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Dunedin Mayor Aaron Hawkins called time at 2.22pm yesterday, after about two hours of mostly fruitless, disorganised interaction in a Dunedin City Council Zoom meeting.
Councillors will try again next week to produce a coherent letter for Minister of Local Government Nanaia Mahuta, providing her with feedback about her reform programme ahead of an October 1 deadline.
Concern about the council’s ability to produce a letter that would be internally consistent, amid a slew of amendments that appeared to be on the way, was the reason cited by Mr Hawkins for the abrupt end to the meeting.
The reform process itself has been fraught for the Government, which is under pressure to produce quality information and to allow councils to have more time to consult with communities before they opt in or out of the programme.
Much of the council’s meeting time was taken up with rambling questions from councillors, confusion and general peevishness.
Infrastructure services committee chairman Cr Jim O’Malley was miffed about lack of time to consider the material and his own lack of input into the draft letter to the minister.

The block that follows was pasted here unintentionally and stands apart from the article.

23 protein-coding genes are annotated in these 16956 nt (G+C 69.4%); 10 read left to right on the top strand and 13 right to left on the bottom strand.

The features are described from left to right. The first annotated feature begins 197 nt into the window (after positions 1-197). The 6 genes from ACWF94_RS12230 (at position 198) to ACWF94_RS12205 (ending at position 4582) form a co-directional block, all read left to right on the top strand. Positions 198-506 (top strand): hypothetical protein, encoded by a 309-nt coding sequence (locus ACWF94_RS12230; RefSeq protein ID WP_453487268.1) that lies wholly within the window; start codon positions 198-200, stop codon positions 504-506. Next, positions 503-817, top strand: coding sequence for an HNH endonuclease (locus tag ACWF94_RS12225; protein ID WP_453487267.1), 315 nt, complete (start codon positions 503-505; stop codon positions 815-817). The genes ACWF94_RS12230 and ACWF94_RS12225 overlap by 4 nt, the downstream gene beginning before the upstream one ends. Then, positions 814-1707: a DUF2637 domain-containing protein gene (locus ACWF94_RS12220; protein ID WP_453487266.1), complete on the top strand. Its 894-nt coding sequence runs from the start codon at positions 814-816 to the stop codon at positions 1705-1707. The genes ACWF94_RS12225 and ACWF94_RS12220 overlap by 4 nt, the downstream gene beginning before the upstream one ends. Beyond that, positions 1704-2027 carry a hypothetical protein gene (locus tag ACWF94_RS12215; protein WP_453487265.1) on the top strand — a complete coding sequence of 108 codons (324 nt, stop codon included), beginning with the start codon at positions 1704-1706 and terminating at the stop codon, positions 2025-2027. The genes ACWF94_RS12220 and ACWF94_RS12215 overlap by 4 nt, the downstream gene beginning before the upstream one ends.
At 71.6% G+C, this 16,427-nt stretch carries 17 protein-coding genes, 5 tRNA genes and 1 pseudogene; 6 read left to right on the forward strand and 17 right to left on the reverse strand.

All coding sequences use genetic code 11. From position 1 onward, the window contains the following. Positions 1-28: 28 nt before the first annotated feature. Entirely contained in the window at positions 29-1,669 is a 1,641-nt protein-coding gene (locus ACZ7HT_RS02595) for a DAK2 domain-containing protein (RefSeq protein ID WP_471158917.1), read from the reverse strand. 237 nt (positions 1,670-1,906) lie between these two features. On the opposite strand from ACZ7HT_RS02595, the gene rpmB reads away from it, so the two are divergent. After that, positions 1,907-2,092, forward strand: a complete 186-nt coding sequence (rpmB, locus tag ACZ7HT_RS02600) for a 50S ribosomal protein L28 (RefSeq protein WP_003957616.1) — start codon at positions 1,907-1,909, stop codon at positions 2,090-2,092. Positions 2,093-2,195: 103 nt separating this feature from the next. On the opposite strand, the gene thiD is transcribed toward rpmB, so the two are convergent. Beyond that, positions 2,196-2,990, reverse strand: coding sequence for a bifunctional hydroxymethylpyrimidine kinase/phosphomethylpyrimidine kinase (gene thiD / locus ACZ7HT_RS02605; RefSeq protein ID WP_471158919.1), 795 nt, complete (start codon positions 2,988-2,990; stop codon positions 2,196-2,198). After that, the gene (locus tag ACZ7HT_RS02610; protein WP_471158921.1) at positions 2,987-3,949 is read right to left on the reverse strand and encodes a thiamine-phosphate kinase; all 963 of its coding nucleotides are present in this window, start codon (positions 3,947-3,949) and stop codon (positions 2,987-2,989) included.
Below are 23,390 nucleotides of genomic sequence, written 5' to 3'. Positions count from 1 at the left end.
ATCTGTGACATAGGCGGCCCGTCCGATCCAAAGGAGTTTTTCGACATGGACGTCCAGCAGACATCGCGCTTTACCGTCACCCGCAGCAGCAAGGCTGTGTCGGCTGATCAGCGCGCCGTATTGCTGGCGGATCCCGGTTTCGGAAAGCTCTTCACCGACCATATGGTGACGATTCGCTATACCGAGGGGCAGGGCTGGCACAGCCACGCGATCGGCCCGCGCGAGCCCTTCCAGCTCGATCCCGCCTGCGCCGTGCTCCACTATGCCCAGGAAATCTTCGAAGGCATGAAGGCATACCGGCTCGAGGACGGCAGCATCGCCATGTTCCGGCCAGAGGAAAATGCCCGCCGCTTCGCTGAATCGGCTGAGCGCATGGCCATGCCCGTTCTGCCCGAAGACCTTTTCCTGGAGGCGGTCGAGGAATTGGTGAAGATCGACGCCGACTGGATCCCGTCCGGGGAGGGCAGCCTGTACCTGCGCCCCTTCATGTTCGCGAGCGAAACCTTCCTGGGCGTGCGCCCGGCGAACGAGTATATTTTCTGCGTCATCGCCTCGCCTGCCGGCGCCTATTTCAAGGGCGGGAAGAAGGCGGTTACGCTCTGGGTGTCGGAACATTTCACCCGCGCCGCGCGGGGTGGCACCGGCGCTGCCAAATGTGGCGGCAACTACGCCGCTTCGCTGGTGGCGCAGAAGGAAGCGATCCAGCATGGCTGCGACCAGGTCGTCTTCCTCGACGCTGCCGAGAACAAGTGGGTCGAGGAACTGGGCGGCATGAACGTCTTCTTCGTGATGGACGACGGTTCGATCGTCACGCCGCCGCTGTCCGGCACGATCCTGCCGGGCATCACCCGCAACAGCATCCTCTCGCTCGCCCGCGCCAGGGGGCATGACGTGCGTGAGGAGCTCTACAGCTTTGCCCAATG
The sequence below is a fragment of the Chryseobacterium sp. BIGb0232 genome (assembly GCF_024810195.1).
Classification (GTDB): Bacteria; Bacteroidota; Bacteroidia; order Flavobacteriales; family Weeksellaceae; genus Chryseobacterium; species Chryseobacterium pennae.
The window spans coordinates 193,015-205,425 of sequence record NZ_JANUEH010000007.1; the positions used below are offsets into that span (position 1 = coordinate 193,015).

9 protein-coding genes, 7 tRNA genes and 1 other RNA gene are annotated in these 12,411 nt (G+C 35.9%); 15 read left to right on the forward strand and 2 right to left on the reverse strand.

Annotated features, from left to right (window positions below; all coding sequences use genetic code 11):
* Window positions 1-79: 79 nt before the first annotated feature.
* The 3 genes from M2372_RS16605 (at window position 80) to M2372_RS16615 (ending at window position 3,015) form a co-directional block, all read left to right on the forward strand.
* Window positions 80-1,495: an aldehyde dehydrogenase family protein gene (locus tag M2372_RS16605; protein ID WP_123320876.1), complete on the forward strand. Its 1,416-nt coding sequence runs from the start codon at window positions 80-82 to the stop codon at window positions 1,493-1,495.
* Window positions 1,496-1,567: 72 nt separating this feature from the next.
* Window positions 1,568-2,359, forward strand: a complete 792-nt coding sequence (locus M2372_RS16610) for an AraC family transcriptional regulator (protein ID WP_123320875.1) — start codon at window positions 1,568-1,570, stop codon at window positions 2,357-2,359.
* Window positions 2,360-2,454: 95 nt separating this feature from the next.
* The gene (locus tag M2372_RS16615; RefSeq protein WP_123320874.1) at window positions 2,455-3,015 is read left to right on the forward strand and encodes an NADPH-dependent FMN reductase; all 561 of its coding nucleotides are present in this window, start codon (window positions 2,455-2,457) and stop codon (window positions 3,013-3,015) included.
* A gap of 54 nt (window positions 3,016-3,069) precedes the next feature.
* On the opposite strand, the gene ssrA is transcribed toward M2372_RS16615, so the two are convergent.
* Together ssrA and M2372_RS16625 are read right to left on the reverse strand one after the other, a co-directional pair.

Referring to a co-governance role envisaged for iwi, Cr Lee Vandervis could not see what piped water systems had to do with traditional Maori knowledge.
He was also battling to see how the reforms could generate promised efficiency gains at the same time as thousands of jobs across New Zealand.
Cr O’Malley, a supporter of iwi involvement, was nonetheless left wondering about the nature of the proposed role for iwi.
He did establish that the Water Industry Commission for Scotland and consultancy Morrison Low were a long way apart on estimated cost savings that might result for Dunedin households from reform.
A key element of reform is the planned creation of four regional water entities taking over work that councils have done, and their water assets.
Several councillors indicated they wanted alternative models to be put in front of the minister.